She noted that despite the AU’s “silencing the Guns” initiative in 2020, violent conflicts, genocide, gender-based violence, and civil wars continue to plague the region, while pointing out that the fallout from these issues has led to a growing disillusionment with democracy and democratic governance among Africans. “This disillusionment has been reflected in the celebrations following recent coups in various African countries, especially in the West African region,” she added.
The DG concluded by emphasising the need to examine the future of democracy in Africa, especially in the face of heightened insecurity. She raised important questions, such as the role of African culture and traditional systems of government in contemporary democratic practices on the continent.
On his part, the Vice Chancellor of the University of Ibadan, Prof. Kayode Adebowale underscored the timeliness and urgency of the topic at hand, emphasising the dynamic nature of Sub-Saharan Africa.
As the region undergoes significant transformations, Prof Adebowale highlighted its rich cultural diversity and historical heritage, as well as its resilience, optimism, and untapped potential.
He stressed the vital significance of exploring the intricate relationship between culture, security, and democracy in shaping the destiny of nations and their people.
Prof Adebowale, who was represented by Dr. Seunfunmi Olutayo, hoped that these insights would stimulate meaningful and constructive dialogue among the attendees, recognising that it is through the exchange of ideas and knowledge that a brighter future for Sub-Saharan Africa can be collectively envisioned.
He further harped that the University of Ibadan is known for its role as a center of knowledge and enlightenment, pledged its commitment to fostering critical thinking, encouraging research, and promoting a deeper understanding of the interplay between culture, security, and democracy. It was reaffirmed as a hub of knowledge and a catalyst for positive change.
At the public lecture, it was harped that
Africans must learn to confront their challenges and proffer solutions to them independently without western influence or aid. Thus making African solutions to Africa’s problems.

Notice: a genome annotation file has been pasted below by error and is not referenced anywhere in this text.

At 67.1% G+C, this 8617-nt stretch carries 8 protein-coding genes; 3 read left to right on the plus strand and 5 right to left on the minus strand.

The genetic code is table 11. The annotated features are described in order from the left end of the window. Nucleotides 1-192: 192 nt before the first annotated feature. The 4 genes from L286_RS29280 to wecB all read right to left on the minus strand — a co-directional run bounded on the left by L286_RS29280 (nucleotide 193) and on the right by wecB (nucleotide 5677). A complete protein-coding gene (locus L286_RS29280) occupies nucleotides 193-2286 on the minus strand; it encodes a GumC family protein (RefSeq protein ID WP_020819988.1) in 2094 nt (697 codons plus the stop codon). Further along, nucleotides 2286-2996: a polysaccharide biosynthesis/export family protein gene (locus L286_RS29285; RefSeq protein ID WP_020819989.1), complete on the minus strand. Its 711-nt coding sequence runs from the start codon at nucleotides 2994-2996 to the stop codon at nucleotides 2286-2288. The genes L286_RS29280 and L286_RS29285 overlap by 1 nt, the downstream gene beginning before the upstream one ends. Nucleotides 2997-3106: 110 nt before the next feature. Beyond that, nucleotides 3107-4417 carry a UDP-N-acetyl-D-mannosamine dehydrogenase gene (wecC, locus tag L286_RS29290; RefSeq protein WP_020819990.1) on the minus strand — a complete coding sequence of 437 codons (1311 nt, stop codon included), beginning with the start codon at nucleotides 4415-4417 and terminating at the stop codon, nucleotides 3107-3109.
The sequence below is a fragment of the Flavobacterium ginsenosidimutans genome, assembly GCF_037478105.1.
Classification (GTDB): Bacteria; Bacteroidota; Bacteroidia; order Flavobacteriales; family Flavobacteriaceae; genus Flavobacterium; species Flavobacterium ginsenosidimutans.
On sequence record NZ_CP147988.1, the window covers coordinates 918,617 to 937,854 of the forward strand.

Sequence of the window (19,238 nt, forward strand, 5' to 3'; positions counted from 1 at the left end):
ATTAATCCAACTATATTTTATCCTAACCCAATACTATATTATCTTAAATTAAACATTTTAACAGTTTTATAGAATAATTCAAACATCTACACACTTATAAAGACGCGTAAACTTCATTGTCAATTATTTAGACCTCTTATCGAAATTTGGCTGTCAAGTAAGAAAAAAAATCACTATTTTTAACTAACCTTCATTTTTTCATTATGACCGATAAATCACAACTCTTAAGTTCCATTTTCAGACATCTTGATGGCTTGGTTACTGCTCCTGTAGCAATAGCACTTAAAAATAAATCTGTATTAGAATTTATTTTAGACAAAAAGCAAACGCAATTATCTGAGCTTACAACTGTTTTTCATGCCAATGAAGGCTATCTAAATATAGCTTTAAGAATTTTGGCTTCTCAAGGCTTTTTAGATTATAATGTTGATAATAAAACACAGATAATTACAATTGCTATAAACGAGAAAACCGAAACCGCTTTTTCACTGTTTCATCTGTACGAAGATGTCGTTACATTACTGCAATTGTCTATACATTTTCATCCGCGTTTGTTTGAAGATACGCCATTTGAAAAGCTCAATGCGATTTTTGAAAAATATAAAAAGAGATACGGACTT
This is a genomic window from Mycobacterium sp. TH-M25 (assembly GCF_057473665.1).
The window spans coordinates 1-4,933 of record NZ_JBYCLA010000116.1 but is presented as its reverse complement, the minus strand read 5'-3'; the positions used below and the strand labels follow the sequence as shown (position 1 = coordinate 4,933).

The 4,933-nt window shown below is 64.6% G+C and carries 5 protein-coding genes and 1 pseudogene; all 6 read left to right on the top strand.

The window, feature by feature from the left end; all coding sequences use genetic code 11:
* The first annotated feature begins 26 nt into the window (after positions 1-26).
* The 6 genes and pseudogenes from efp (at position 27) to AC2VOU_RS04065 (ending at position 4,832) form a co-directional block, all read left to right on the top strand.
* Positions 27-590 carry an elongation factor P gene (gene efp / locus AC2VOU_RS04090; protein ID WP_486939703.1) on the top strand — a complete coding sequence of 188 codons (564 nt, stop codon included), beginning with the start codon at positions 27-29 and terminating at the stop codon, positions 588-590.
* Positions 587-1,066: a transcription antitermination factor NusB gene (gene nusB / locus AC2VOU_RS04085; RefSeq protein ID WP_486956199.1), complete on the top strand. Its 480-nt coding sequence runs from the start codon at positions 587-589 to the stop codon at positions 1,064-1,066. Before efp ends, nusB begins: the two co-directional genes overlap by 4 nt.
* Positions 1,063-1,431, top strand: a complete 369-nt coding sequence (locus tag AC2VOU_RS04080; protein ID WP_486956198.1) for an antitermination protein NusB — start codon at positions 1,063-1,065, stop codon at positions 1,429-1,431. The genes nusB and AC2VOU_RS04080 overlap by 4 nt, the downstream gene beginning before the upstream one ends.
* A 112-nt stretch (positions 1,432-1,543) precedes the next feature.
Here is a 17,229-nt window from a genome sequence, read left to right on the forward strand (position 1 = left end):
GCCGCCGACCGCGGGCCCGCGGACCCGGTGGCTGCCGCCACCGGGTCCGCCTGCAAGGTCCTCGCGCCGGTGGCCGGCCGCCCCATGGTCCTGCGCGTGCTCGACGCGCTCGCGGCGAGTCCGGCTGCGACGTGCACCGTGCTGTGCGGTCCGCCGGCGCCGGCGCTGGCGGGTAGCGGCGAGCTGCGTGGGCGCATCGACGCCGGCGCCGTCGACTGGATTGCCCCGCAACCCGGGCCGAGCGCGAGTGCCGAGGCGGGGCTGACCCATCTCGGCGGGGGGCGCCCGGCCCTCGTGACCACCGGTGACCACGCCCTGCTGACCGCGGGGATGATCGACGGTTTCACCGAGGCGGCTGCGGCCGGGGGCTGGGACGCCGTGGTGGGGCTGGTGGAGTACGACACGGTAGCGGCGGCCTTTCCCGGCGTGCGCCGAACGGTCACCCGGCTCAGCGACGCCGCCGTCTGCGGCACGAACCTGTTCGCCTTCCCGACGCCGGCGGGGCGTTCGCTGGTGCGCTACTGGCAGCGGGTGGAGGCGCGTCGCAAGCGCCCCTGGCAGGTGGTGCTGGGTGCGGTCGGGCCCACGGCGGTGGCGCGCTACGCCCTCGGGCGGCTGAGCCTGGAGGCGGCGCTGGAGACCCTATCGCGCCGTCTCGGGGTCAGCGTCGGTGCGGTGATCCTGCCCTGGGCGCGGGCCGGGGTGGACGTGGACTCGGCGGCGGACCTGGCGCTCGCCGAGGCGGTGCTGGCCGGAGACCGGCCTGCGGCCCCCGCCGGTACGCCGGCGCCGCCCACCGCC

The lecturers also posited that Africa’s greatest problem is neo-colonialism, thus Africans must be conscious of the fact that democracy cannot triumph where there’s neo-colonialism, injustice and bad governance.
Also, African Governments were charged to note that insecurity issues cannot be curbed when the masses are hungry and that to achieve full democracy, democratic studies should be inculcated into schools’ curriculum in order to acculturate Africans to its dictates.
To tackle the problem of insecurity in Africa, they posited that the African culture of selflessness, honesty and taking responsibility must be displayed by all Africans, adding that we must go back to the status-quo as Africans and begin to bridge the gap between ethnic loyalty and national unity, as well as desist from covering up crimes and at the same time, be one another’s neighbour.
Africans were also charged to take cognisance of indigenous language to achieve continental development, while harping that Sub-Saharan Africa is not just a region of challenges, it is also a region of boundless potentials.
Summarily, by understanding the role of culture, addressing security concerns and nurturing democracy, the consensus was that we can work towards a future where the people of sub-saharan Africa enjoy peace, prosperity and the full realisation of their democratic aspirations.
Essentially, the importance of recognising Sub-Saharan Africa’s boundless potential was stressed; understanding the role of culture, addressing security concerns, and nurturing democracy were identified as key steps toward a future where the people of Sub-Saharan Africa can enjoy peace, prosperity, and the full realisation of their democratic aspirations.
Thus, the event served as a crucial platform for advancing these discussions and ideas to chart a positive course for the region’s future.
Africans must learn to confront their challenges and proffer solutions to them independently without western influence or aid. Thus making African solutions to Africa’s problems